Tuesday, March 28, 2006

A taxing endeavour

Given that its tax time, I've spent last two weeks talking taxes with anyone who'll listen. I've never really been mathematically inclined, and filing my return every year serves as an excellent reminder of that. So I generally try to pick the brains of anyone who'll listen, looking for tips for keeping more of my meagre earnings for myself.

In one of those aforementioned conversations, I heard something interesting I felt the need to pass on here. I must admit I don't fully understand it myself (see previous comments re: math skills) but a work colleague was telling me his theory of why its a bad move to keep dividend-producing stocks in your RRSP portfolio. The idea, if I recall it correctly, is that since dividend income is already one of the most tax advantageous forms of income there is, it's sort of a waste to "hide it" in an RRSP where the money will ultimately be taxed at a much higher rate when I redeem it.

The conversation came about because I was telling him I couldn't decide whether to put my return into a Berkshire Hathaway B share as I'd originally planned, or buy some bank stocks for the dividend income. He advised the Berkshire stock specifically because it doesn't pay dividends. He spends his dividend income outside of his retirement account, because it's already tax efficient. He says he only puts mutual funds and ETFs in his RRSP account for that reason, keeping his juicy large cap dividend stocks in a regular investment account. In a sense, he was advocating spending the dividend income as you get it because you've already paid the tax on it.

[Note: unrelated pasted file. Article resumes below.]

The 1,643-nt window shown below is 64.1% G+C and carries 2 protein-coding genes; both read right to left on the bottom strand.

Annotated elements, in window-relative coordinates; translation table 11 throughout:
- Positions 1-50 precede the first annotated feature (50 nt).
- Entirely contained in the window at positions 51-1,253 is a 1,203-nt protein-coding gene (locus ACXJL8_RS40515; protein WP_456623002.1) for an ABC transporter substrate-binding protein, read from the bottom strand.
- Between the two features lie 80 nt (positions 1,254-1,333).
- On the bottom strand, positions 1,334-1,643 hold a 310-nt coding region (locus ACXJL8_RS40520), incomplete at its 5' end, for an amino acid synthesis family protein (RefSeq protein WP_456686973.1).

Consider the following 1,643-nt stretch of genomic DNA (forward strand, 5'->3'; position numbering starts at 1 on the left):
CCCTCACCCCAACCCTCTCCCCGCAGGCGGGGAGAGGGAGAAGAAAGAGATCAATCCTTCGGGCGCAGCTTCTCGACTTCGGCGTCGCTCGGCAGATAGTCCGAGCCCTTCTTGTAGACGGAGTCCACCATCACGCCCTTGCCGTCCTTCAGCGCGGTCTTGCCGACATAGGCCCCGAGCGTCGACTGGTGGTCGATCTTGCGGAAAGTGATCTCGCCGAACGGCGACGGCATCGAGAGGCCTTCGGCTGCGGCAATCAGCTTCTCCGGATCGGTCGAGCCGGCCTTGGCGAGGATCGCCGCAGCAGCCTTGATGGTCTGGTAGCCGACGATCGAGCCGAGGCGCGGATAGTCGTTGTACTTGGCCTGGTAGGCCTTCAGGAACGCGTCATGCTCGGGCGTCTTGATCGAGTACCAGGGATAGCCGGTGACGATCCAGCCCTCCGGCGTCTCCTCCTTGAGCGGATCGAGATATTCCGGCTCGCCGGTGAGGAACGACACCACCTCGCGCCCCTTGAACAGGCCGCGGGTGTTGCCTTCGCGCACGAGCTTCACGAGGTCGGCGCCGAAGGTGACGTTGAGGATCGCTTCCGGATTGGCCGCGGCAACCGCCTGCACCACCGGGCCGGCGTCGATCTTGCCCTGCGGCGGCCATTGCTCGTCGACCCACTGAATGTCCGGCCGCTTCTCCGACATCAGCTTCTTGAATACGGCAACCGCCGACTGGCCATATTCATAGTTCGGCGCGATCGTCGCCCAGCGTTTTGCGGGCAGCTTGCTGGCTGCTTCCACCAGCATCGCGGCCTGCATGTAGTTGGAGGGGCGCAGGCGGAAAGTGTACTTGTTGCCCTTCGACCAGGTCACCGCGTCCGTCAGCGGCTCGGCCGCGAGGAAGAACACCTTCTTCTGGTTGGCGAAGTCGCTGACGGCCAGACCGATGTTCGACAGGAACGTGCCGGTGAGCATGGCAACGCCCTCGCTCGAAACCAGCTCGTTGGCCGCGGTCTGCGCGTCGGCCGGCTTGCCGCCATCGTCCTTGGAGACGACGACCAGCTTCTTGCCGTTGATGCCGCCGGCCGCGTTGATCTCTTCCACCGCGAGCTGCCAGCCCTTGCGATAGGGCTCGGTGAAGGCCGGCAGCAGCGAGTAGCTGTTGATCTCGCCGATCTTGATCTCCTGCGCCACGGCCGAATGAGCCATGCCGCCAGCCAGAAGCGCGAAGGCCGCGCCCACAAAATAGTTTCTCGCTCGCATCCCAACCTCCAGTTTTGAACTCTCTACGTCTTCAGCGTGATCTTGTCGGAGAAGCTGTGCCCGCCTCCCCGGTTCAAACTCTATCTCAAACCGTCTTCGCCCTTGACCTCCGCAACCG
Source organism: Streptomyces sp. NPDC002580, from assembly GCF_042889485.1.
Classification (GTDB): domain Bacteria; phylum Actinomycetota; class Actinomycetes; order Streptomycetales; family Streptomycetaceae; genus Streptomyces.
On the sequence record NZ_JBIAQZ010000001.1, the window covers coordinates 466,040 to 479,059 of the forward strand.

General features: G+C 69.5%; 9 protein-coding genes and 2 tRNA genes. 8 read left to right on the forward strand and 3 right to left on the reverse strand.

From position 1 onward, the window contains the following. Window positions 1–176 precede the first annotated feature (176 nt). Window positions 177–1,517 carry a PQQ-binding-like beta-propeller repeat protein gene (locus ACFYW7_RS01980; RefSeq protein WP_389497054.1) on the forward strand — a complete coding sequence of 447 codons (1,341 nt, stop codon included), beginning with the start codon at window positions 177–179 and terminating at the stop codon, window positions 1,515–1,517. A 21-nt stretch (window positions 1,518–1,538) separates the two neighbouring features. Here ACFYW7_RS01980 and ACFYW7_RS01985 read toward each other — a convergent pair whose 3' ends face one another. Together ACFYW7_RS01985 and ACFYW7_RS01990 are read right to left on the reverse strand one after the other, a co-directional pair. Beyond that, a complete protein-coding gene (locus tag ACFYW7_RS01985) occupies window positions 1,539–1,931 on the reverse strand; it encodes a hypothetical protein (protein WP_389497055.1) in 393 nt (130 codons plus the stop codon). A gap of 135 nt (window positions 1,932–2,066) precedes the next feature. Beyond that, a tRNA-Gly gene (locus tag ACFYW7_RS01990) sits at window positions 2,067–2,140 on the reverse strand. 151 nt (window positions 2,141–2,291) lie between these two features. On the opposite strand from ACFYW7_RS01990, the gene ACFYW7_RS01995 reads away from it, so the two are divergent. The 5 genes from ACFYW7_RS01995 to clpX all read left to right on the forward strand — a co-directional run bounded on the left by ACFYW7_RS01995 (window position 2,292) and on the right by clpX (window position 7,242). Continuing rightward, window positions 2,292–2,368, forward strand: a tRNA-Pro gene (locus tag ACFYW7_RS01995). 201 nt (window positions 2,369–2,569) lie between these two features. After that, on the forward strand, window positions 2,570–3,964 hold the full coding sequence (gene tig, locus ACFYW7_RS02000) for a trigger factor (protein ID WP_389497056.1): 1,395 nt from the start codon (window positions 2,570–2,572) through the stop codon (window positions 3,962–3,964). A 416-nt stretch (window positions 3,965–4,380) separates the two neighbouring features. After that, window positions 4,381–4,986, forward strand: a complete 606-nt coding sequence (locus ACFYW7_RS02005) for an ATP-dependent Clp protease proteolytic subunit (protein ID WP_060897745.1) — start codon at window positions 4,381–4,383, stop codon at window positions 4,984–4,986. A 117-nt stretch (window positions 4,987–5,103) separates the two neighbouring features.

Has anyone else heard this theory? And if anyone with a background in accounting is reading this, is he right?

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Postscript Aside from this dividend debate, doing my taxes this year has reminded me of the huge advantages of RRSP's in general. Any twenty-somethings out there, take note: I know they're not sexy, and it's fun to blow all your money as it comes in. But it really does make sense to start an RRSP as early as possible. It actually pays, and I'm starting to see it with my own eyes.

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Post-Postscript I notice that FP's Jonathan Chevreau's blog entry today closely mirrors the subject of this post. I encourage you to read the article in it's entirety here, but his answer, essentially, is that RRSPs pay. So it's a no brainer for all Canadians to max out their RRSP room every year — whether in equities or elsewhere. As far as dividend are concerned, proposed changes to the way dividend income will be taxed by Ottawa may start to make a difference, and mean it could meake more sense to hold dividend stocks outside the RRSP. But until that happens, every $1 in the RRSP is a good, tax efficient $1.

1 comment:

David said...

Since all holdings inside your RRSP are taxes at your marginal tax rate on withdrawl, there is no advantage to keeping dividend & capital gains producing items in the RRSP, it will be taxed the same as interest. You still want to maximize your returns inside your RRSP by choice of suitable investments

Once you have maximized your RRSP and are looking at un-registered investments, you do not want to hold interest bearing items outside your RRSP, due to the high taxation rate on those.

David